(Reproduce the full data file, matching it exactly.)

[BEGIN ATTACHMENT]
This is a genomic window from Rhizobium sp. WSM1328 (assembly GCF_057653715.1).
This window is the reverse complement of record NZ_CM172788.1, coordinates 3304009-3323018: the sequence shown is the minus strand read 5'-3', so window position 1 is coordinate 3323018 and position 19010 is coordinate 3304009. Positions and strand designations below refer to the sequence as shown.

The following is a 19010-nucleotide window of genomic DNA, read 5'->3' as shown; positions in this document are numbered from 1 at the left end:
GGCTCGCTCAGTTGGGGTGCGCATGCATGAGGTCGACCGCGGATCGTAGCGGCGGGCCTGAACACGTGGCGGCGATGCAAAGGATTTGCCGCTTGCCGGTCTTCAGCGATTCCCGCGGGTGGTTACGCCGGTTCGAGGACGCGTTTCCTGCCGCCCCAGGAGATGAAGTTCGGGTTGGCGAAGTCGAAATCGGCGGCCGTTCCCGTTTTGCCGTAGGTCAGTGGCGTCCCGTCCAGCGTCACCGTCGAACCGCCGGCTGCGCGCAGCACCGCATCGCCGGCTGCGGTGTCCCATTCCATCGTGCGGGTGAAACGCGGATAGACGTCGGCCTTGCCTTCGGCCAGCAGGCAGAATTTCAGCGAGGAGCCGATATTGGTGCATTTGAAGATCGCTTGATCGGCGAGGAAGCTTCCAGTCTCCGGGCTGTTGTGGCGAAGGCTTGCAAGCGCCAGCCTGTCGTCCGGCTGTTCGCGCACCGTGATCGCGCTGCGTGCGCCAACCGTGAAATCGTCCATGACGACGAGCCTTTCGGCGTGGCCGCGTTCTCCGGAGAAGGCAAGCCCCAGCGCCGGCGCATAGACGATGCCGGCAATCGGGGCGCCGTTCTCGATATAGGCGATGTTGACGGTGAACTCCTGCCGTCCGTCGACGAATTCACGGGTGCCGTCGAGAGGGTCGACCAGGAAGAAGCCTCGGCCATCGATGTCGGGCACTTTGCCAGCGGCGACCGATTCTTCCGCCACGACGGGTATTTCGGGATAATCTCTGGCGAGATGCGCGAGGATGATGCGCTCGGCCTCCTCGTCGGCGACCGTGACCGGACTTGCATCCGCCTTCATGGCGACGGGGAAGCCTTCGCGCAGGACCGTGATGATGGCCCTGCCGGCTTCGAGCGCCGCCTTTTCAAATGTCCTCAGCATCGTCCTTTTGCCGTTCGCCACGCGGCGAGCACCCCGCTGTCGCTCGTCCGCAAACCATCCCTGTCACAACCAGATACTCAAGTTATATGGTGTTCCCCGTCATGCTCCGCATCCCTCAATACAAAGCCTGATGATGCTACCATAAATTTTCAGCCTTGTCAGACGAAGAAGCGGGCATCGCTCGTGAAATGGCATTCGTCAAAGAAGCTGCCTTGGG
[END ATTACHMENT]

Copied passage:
This is a genomic window from Rhizobium sp. WSM1328 (assembly GCF_057653715.1).
This window is the reverse complement of record NZ_CM172788.1, coordinates 3304009-3323018: the sequence shown is the minus strand read 5'-3', so window position 1 is coordinate 3323018 and position 19010 is coordinate 3304009. Positions and strand designations below refer to the sequence as shown.

The following is a 19010-nucleotide window of genomic DNA, read 5'->3' as shown; positions in this document are numbered from 1 at the left end:
GGCTCGCTCAGTTGGGGTGCGCATGCATGAGGTCGACCGCGGATCGTAGCGGCGGGCCTGAACACGTGGCGGCGATGCAAAGGATTTGCCGCTTGCCGGTCTTCAGCGATTCCCGCGGGTGGTTACGCCGGTTCGAGGACGCGTTTCCTGCCGCCCCAGGAGATGAAGTTCGGGTTGGCGAAGTCGAAATCGGCGGCCGTTCCCGTTTTGCCGTAGGTCAGTGGCGTCCCGTCCAGCGTCACCGTCGAACCGCCGGCTGCGCGCAGCACCGCATCGCCGGCTGCGGTGTCCCATTCCATCGTGCGGGTGAAACGCGGATAGACGTCGGCCTTGCCTTCGGCCAGCAGGCAGAATTTCAGCGAGGAGCCGATATTGGTGCATTTGAAGATCGCTTGATCGGCGAGGAAGCTTCCAGTCTCCGGGCTGTTGTGGCGAAGGCTTGCAAGCGCCAGCCTGTCGTCCGGCTGTTCGCGCACCGTGATCGCGCTGCGTGCGCCAACCGTGAAATCGTCCATGACGACGAGCCTTTCGGCGTGGCCGCGTTCTCCGGAGAAGGCAAGCCCCAGCGCCGGCGCATAGACGATGCCGGCAATCGGGGCGCCGTTCTCGATATAGGCGATGTTGACGGTGAACTCCTGCCGTCCGTCGACGAATTCACGGGTGCCGTCGAGAGGGTCGACCAGGAAGAAGCCTCGGCCATCGATGTCGGGCACTTTGCCAGCGGCGACCGATTCTTCCGCCACGACGGGTATTTCGGGATAATCTCTGGCGAGATGCGCGAGGATGATGCGCTCGGCCTCCTCGTCGGCGACCGTGACCGGACTTGCATCCGCCTTCATGGCGACGGGGAAGCCTTCGCGCAGGACCGTGATGATGGCCCTGCCGGCTTCGAGCGCCGCCTTTTCAAATGTCCTCAGCATCGTCCTTTTGCCGTTCGCCACGCGGCGAGCACCCCGCTGTCGCTCGTCCGCAAACCATCCCTGTCACAACCAGATACTCAAGTTATATGGTGTTCCCCGTCATGCTCCGCATCCCTCAATACAAAGCCTGATGATGCTACCATAAATTTTCAGCCTTGTCAGACGAAGAAGCGGGCATCGCTCGTGAAATGGCATTCGTCAAAGAAGCTGCCTTGGG